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Lectures on the Foundations of Mathematics, Cambridge 1939

4.28  ·  Rating Details  ·  68 Ratings  ·  6 Reviews
s/t: From the Notes of R.G. Bosanquet, Norman Malcolm, Rush Rhees & Yorick Smythies
For several terms at Cambridge in 1939, Wittgenstein lectured on the philosophical foundations of mathematics. A lecture class taught by him hardly resembled a lecture. He sat on a chair in the middle of the room, with some of the class sitting in chairs, some on the floor. He never use
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Hardcover, 310 pages
Published January 1st 1976 by Cornell University Press (Ithaca, NY)
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Harry
Oct 28, 2010 Harry rated it really liked it  ·  review of another edition
Shelves: philosophy
A great treat for all Wittgenstein enthusiasts. Alan Turing, who had also taught a course with the same title (but not the same subject, it turns out) is present at most of the lectures, and their disagreements form a large part of the book. In page 95 Turing says "I see your point", to which Wittgenstein replies (in an exasperated manner, one would assume) "I have no point." Beautiful.
Erik Graff
Jun 09, 2012 Erik Graff rated it liked it
Recommends it for: Wittgenstein fans
Recommended to Erik by: Bill Ellos
Shelves: philosophy
While at Loyola University Chicago I served as a teaching assistant for a number of their philosophy faculty and one member of the linguistics department, but mostly I worked for Father Bill Ellos either full- or, if shared with someone else, part-time. Since there were so many Jesuit collegians at the school, the position was almost entirely research oriented, teaching positions being reserved for them. My only experience teaching there was in logic.

Bill's own dissertation was on Wittgenstein,
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stephen
it is hard to make one of these reviews about these lectures.
a chatty wittgenstein is very interesting to read.
if you've read much of his work, you'll know where this is heading, and it heads to those places--but you get some of the riffing, which is not present in the same way in even the more expansive of his written works.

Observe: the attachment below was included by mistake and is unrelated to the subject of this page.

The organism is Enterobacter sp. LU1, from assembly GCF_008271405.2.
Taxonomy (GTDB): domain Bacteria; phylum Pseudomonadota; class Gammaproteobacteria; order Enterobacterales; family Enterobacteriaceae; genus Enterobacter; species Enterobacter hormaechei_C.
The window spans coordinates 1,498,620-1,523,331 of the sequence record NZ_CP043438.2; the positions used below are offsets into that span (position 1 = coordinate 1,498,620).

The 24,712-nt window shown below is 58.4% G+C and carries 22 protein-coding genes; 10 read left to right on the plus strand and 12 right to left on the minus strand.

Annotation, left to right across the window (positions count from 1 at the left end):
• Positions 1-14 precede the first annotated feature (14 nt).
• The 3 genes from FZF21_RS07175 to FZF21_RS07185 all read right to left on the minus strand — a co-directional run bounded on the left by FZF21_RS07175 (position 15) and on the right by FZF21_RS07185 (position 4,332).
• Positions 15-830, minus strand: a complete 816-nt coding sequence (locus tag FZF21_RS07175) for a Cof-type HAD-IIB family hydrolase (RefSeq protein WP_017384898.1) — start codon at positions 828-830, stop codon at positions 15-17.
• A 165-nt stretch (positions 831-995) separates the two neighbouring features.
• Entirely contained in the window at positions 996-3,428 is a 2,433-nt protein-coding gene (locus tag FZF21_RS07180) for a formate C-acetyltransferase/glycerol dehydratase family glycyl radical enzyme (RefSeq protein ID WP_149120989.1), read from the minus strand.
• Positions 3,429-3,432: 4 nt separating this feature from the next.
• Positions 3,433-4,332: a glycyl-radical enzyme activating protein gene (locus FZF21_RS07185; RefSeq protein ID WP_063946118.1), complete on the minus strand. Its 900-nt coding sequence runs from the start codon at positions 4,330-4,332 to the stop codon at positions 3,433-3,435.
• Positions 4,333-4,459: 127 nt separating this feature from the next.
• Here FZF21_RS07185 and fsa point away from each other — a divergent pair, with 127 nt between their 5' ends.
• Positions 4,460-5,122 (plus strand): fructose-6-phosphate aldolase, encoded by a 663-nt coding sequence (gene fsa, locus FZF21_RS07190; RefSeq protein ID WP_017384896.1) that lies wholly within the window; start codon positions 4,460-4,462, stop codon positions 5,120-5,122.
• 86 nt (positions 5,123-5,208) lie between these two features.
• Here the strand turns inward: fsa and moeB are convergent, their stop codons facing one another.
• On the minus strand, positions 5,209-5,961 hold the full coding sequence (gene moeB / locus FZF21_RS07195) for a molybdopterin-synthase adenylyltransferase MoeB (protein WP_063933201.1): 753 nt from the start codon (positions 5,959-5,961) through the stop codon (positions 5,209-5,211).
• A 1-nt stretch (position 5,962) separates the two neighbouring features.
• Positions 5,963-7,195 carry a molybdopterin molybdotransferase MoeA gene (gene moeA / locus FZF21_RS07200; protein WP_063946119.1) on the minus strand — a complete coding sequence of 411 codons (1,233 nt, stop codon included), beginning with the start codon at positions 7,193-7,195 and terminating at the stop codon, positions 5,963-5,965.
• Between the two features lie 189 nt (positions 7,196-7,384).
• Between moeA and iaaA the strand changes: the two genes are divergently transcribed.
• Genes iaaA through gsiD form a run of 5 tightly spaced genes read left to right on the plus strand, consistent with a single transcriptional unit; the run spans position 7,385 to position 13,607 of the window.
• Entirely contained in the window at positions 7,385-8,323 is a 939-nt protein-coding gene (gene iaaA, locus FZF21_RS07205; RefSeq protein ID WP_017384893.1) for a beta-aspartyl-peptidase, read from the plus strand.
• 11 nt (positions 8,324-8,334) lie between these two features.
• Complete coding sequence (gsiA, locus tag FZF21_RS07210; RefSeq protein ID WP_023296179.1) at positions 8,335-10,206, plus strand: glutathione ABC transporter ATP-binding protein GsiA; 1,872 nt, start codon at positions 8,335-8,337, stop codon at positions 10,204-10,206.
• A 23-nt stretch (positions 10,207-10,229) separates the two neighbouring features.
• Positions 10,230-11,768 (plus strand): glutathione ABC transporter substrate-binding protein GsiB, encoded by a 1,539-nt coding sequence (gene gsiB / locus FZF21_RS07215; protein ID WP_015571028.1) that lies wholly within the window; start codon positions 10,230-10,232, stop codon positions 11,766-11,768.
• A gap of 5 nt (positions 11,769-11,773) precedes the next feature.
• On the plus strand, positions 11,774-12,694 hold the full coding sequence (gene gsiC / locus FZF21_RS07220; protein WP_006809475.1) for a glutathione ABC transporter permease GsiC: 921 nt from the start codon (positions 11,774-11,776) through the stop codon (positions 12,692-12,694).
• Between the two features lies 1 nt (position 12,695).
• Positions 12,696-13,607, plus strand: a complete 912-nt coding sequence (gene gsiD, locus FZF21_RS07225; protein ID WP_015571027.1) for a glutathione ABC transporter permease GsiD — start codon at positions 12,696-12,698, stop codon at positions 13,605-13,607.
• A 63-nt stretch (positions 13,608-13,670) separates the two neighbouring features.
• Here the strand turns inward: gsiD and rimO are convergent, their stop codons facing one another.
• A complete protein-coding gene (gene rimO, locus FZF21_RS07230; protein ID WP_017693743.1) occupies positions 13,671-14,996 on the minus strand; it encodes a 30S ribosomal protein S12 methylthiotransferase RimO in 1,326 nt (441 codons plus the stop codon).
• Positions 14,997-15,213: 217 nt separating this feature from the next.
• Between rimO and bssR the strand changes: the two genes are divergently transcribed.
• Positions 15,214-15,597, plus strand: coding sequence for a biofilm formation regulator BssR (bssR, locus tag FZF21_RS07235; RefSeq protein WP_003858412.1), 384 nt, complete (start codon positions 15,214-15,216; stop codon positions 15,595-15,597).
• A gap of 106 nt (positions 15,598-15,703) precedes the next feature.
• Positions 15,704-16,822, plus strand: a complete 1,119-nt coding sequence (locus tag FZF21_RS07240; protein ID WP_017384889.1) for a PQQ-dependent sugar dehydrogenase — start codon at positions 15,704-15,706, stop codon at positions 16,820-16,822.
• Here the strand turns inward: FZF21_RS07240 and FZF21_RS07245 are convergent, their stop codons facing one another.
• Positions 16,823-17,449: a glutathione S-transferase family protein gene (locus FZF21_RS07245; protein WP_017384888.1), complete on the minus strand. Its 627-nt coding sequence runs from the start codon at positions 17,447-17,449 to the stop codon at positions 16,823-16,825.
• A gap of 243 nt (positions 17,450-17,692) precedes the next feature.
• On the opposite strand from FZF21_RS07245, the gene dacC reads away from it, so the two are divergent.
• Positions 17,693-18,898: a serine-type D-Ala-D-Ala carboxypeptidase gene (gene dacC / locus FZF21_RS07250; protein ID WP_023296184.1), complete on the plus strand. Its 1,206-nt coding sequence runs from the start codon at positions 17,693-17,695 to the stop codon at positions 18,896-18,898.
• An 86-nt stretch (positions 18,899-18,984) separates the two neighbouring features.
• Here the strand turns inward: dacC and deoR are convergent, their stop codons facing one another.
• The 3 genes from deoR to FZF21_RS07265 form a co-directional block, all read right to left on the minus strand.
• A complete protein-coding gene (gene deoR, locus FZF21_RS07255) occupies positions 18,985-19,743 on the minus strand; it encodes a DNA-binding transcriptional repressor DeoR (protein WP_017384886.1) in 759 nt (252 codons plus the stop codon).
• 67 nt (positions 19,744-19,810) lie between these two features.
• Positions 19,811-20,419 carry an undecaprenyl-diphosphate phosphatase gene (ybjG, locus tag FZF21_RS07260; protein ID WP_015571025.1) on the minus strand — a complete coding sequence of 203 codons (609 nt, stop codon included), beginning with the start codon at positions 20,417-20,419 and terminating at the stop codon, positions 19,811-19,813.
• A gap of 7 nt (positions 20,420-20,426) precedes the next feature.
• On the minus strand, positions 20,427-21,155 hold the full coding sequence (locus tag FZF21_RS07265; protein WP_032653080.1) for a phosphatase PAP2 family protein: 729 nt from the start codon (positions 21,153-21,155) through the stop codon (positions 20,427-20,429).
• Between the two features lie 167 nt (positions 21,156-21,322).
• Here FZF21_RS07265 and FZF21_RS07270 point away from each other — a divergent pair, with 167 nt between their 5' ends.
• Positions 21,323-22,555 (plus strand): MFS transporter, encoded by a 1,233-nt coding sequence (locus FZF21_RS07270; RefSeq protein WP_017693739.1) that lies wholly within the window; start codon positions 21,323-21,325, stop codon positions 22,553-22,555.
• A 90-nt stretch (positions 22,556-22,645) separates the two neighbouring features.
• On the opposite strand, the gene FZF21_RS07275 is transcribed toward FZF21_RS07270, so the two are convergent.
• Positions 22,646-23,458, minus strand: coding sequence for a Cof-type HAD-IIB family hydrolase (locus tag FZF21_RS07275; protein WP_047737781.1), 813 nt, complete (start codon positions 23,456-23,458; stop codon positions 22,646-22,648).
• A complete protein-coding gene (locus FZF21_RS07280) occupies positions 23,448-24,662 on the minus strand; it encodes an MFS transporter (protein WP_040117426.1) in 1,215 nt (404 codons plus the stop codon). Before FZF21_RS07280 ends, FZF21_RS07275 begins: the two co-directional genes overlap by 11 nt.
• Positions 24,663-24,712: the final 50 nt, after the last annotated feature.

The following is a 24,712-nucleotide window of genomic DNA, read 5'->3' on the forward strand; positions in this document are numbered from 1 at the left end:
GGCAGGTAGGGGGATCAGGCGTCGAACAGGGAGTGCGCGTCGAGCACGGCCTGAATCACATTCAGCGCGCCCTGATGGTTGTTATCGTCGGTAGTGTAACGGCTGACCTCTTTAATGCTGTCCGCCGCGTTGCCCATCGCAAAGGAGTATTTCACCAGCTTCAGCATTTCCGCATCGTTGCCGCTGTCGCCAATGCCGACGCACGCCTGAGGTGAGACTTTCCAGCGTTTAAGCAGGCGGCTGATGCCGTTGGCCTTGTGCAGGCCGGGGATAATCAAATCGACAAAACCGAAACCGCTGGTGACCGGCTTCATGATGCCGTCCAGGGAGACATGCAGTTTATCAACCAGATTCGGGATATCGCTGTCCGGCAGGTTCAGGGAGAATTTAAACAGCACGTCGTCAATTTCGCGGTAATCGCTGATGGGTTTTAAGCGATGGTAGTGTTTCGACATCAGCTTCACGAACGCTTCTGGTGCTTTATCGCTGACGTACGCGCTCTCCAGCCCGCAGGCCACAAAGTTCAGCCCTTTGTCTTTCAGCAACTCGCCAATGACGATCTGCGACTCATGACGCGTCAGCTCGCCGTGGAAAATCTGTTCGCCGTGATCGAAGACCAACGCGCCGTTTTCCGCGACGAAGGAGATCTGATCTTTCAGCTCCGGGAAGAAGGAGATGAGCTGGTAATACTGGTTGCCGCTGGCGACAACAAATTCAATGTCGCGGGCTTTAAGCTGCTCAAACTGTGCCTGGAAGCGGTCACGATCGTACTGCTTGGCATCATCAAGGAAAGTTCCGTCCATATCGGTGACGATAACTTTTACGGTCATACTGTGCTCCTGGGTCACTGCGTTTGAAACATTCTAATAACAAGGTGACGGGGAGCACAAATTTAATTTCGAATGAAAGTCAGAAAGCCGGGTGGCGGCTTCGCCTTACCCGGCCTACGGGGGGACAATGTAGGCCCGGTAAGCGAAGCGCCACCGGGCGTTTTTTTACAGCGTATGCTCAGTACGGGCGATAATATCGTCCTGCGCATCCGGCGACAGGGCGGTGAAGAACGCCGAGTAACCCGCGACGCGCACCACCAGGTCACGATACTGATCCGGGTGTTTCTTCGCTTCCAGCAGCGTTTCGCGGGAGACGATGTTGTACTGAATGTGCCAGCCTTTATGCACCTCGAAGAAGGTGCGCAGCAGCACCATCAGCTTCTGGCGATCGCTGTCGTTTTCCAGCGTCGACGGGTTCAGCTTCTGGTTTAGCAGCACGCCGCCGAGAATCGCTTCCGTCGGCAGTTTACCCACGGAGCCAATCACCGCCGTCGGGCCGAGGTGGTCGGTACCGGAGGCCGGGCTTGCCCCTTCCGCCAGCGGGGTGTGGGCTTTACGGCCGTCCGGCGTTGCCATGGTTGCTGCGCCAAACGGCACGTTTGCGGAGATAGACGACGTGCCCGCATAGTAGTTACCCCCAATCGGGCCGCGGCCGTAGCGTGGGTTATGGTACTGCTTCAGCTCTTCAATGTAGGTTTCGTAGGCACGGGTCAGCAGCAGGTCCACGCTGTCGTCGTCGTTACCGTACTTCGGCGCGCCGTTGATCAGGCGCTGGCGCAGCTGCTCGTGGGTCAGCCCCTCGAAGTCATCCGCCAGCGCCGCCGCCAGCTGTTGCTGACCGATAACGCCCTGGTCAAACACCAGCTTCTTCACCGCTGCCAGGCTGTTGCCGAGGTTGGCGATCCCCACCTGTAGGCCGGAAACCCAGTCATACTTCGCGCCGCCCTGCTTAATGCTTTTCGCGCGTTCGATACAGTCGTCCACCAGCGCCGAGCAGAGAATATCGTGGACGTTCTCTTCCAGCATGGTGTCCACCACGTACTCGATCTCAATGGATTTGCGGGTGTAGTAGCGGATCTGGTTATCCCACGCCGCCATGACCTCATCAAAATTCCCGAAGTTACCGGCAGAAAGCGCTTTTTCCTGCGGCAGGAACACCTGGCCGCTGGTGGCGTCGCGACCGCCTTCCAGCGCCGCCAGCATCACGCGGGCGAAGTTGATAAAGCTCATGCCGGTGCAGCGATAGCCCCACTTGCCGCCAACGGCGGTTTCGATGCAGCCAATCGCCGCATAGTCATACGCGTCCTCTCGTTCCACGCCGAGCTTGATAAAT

probably not the best way in to wittgenstein, but if you're already in, a lovely and entertaining part of the pool to swim about in---the places where he'll say "all that i
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David
Aug 04, 2012 David rated it it was amazing  ·  review of another edition
I got this when our County Library system still had inter-library loan before the budget cuts took that perk away. The book looked as though it had never been opened, and I suspect it may be the only copy in the entire State, having come from a small college library collection. The interchanges between Turing and Wittgenstein are some of the most interesting parts of the Q/A during these lectures. This is one book I need to acquire for another look. It has been almost twenty years since my first ...more
Zedder
Mar 16, 2007 Zedder rated it really liked it  ·  review of another edition
If you want to understand the basis for the resolute reading of Wittgenstein, just read these lectures, edited (or some might say "composed") by Cora Diamond. It's an easy read, and much more clear than Witters' own "Remarks on the Foundations of Mathematics".
Nick Black
Apr 30, 2011 Nick Black is currently reading it  ·  review of another edition
Started reading this in March or so, but put it down and can't find it now...argh!
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Ludwig Josef Johann Wittgenstein (26 April 1889 – 29 April 1951) was an Austrian-British philosopher who worked primarily in logic, the philosophy of mathematics, the philosophy of mind, and the philosophy of language.

Described by Bertrand Russell as "the most perfect example I have ever known of genius as traditionally conceived, passionate, profound, intense, and dominating", he helped inspire t
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